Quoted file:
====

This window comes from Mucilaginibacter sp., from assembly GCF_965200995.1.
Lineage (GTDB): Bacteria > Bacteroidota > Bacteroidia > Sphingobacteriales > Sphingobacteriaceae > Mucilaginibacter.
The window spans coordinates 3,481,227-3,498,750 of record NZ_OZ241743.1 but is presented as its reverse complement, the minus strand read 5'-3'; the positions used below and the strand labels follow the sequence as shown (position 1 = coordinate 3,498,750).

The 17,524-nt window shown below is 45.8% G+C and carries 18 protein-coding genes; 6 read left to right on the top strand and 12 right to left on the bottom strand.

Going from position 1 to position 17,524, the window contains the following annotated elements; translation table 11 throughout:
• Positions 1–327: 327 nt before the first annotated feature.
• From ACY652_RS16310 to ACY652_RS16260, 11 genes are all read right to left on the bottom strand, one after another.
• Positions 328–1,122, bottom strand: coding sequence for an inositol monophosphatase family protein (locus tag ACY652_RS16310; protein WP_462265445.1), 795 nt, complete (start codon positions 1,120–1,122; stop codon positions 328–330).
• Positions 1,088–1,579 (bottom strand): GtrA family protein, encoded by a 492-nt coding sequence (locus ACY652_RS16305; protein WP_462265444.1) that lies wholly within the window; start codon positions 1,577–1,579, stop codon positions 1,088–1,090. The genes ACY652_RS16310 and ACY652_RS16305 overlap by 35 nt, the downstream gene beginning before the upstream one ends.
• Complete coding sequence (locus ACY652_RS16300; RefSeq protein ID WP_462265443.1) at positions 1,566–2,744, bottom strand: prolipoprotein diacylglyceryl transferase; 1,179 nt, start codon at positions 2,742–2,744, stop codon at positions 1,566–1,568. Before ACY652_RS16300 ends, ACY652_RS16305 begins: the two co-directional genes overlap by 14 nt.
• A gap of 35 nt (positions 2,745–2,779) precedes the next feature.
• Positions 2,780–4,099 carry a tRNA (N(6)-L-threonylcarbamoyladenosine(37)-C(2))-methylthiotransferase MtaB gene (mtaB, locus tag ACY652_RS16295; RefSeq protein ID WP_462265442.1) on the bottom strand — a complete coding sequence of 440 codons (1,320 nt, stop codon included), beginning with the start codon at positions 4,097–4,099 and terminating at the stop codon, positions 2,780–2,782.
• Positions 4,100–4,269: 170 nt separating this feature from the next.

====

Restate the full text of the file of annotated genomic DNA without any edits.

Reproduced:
This window comes from Mucilaginibacter sp., from assembly GCF_965200995.1.
Lineage (GTDB): Bacteria > Bacteroidota > Bacteroidia > Sphingobacteriales > Sphingobacteriaceae > Mucilaginibacter.
The window spans coordinates 3,481,227-3,498,750 of record NZ_OZ241743.1 but is presented as its reverse complement, the minus strand read 5'-3'; the positions used below and the strand labels follow the sequence as shown (position 1 = coordinate 3,498,750).

The 17,524-nt window shown below is 45.8% G+C and carries 18 protein-coding genes; 6 read left to right on the top strand and 12 right to left on the bottom strand.

Going from position 1 to position 17,524, the window contains the following annotated elements; translation table 11 throughout:
• Positions 1–327: 327 nt before the first annotated feature.
• From ACY652_RS16310 to ACY652_RS16260, 11 genes are all read right to left on the bottom strand, one after another.
• Positions 328–1,122, bottom strand: coding sequence for an inositol monophosphatase family protein (locus tag ACY652_RS16310; protein WP_462265445.1), 795 nt, complete (start codon positions 1,120–1,122; stop codon positions 328–330).
• Positions 1,088–1,579 (bottom strand): GtrA family protein, encoded by a 492-nt coding sequence (locus ACY652_RS16305; protein WP_462265444.1) that lies wholly within the window; start codon positions 1,577–1,579, stop codon positions 1,088–1,090. The genes ACY652_RS16310 and ACY652_RS16305 overlap by 35 nt, the downstream gene beginning before the upstream one ends.
• Complete coding sequence (locus ACY652_RS16300; RefSeq protein ID WP_462265443.1) at positions 1,566–2,744, bottom strand: prolipoprotein diacylglyceryl transferase; 1,179 nt, start codon at positions 2,742–2,744, stop codon at positions 1,566–1,568. Before ACY652_RS16300 ends, ACY652_RS16305 begins: the two co-directional genes overlap by 14 nt.
• A gap of 35 nt (positions 2,745–2,779) precedes the next feature.
• Positions 2,780–4,099 carry a tRNA (N(6)-L-threonylcarbamoyladenosine(37)-C(2))-methylthiotransferase MtaB gene (mtaB, locus tag ACY652_RS16295; RefSeq protein ID WP_462265442.1) on the bottom strand — a complete coding sequence of 440 codons (1,320 nt, stop codon included), beginning with the start codon at positions 4,097–4,099 and terminating at the stop codon, positions 2,780–2,782.
• Positions 4,100–4,269: 170 nt separating this feature from the next.